The Second World War evoked a lot of emotions across the globe. It ushered the world into another sphere. However, during the hard times the work of Alistair Borthwick managed to stick out. It was through the novel Always A little further back in 1939 that the author became renowned.
Affiliated with the Scottish working class, Alistair Borthwick was a multitalented writer who doubled up as a broadcaster. A major chunk of his work was attributed to the mountaineering and hill climbing. This was used to display the captain’s and infantryman’s perspective of the Second World War.
He was in Troon but later moved to Glasgow at a tender age. He was assimilated into the Evening Times as a copytaker. He later was promoted to the Glasgow Weekly Herald. Through the work at the firm, Borthwick kick started his interest in mountaineering.
Daily Mirror took him under their wings as he moved to London. He also ran a press and was a member of the BBC. Part of his forte was in radio broadcasting which reflected on his writings. The genre offered a chance to explore the mountaineering interest.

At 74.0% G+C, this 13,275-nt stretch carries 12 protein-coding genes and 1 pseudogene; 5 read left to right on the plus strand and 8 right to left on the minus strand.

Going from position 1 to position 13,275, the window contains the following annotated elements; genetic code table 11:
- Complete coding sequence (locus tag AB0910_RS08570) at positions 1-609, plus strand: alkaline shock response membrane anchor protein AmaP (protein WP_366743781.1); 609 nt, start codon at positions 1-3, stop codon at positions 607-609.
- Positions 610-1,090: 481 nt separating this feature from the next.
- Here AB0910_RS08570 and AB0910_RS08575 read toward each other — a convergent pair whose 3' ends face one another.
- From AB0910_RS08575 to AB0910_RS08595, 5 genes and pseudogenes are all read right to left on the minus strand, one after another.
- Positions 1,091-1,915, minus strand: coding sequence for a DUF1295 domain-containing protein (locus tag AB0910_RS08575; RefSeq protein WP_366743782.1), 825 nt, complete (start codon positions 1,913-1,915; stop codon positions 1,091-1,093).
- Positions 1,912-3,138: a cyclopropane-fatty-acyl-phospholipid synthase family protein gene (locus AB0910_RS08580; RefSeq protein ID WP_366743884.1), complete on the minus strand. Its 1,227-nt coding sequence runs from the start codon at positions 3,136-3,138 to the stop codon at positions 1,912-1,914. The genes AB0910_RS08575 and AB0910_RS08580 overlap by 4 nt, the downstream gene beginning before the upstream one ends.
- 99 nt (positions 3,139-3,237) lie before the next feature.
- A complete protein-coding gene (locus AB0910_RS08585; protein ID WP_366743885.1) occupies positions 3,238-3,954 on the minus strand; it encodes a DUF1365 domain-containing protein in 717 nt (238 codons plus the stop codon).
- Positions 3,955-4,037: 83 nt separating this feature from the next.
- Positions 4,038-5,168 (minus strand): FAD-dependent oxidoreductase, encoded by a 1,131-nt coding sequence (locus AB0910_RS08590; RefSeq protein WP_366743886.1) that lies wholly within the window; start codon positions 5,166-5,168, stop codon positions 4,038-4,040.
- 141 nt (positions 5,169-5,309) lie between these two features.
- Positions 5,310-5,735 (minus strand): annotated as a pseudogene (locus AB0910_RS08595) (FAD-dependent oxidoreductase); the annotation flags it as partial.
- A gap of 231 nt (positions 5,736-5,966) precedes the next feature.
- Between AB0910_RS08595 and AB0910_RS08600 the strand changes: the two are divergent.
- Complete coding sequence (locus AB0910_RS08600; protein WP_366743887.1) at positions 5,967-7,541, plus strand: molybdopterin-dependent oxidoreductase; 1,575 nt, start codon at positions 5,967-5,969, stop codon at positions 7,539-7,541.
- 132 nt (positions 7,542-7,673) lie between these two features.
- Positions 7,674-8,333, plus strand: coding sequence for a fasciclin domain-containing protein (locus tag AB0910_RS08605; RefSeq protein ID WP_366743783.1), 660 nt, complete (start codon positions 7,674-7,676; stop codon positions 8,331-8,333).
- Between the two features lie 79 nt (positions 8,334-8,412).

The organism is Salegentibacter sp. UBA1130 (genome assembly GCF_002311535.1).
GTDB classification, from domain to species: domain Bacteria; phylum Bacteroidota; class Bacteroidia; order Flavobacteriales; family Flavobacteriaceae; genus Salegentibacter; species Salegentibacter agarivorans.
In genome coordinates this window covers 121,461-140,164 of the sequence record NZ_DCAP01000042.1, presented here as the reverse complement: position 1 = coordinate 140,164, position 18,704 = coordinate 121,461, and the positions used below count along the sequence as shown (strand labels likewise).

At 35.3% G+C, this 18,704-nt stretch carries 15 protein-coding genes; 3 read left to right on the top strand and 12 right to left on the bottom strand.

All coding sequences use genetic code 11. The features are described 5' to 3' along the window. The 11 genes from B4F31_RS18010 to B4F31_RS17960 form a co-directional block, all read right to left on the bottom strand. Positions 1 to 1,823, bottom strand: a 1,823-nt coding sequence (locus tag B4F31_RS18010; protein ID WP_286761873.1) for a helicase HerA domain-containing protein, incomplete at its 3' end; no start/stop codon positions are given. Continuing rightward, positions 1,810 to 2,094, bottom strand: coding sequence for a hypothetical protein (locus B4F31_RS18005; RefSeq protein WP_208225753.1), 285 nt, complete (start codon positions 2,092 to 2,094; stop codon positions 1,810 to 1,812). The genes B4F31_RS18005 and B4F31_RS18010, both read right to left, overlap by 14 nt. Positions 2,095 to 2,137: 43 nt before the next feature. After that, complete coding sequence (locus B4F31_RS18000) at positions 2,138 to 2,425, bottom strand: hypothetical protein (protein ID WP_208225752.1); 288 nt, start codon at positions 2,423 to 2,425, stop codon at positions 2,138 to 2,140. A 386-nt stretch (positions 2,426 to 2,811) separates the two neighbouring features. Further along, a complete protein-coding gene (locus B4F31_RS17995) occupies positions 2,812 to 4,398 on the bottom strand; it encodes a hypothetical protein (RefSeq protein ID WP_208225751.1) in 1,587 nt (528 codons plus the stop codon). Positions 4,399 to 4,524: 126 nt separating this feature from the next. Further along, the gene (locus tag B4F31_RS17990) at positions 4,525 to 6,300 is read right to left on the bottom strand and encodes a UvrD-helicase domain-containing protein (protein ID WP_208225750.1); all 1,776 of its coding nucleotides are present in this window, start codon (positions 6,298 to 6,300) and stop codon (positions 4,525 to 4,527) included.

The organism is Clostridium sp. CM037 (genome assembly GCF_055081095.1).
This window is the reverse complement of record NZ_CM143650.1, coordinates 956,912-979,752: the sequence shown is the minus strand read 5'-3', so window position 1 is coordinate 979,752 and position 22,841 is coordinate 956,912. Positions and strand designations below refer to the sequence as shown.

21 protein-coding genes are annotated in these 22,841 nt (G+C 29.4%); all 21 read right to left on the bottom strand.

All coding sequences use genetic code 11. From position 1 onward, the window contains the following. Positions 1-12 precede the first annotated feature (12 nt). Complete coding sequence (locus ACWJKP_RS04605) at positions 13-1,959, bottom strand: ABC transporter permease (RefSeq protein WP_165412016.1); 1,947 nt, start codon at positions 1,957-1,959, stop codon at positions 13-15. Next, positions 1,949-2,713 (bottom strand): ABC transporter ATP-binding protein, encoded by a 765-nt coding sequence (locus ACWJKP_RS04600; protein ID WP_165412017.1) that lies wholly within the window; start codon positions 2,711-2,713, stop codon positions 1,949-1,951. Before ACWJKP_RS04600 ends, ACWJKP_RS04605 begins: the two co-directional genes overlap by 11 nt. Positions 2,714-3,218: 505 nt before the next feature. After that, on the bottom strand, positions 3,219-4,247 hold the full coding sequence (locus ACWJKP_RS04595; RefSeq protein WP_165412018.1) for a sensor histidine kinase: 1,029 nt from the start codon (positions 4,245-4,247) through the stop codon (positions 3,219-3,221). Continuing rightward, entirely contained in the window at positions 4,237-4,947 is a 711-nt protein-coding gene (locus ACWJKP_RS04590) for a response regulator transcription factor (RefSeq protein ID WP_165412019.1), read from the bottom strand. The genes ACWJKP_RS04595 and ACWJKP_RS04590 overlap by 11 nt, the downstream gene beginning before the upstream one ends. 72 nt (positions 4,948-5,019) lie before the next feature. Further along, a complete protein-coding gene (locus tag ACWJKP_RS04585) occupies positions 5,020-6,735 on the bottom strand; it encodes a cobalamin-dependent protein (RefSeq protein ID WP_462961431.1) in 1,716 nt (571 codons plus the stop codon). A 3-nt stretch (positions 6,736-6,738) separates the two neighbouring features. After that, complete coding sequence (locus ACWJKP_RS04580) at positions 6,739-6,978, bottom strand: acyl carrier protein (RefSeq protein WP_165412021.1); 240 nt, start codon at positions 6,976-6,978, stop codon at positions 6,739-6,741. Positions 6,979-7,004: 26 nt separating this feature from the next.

Mr. Borthwick signed up for the war effort pitched against Germany. He rose through the battalions as the captain and intelligence officer.
Always A Little Further is considered is piece of work as it was masterminded while mountaineering in the Scottish highlands. It engraves a sense of adventure coupled with humor. The style was unheard of before any many critics turned it down.
Another milestone was marked through the novel San Peur envisioned with a sense of immediacy and graphic details. It encompassed the series of events Borthwick has undergone during the war. It was a recount of the experiences and times written down day by day.
It was back in 2003 that the late Alastair Borthwick passed on. Even after his death, he remains an icon to the Scottish people. Through his work, Borthwick made a mark in the lives of many people and rewrote history. Alastair Borthwick’s work were filled with humor with the ravishing mountaineering tales, the broadcasting talent and the precise descriptions of the Second World War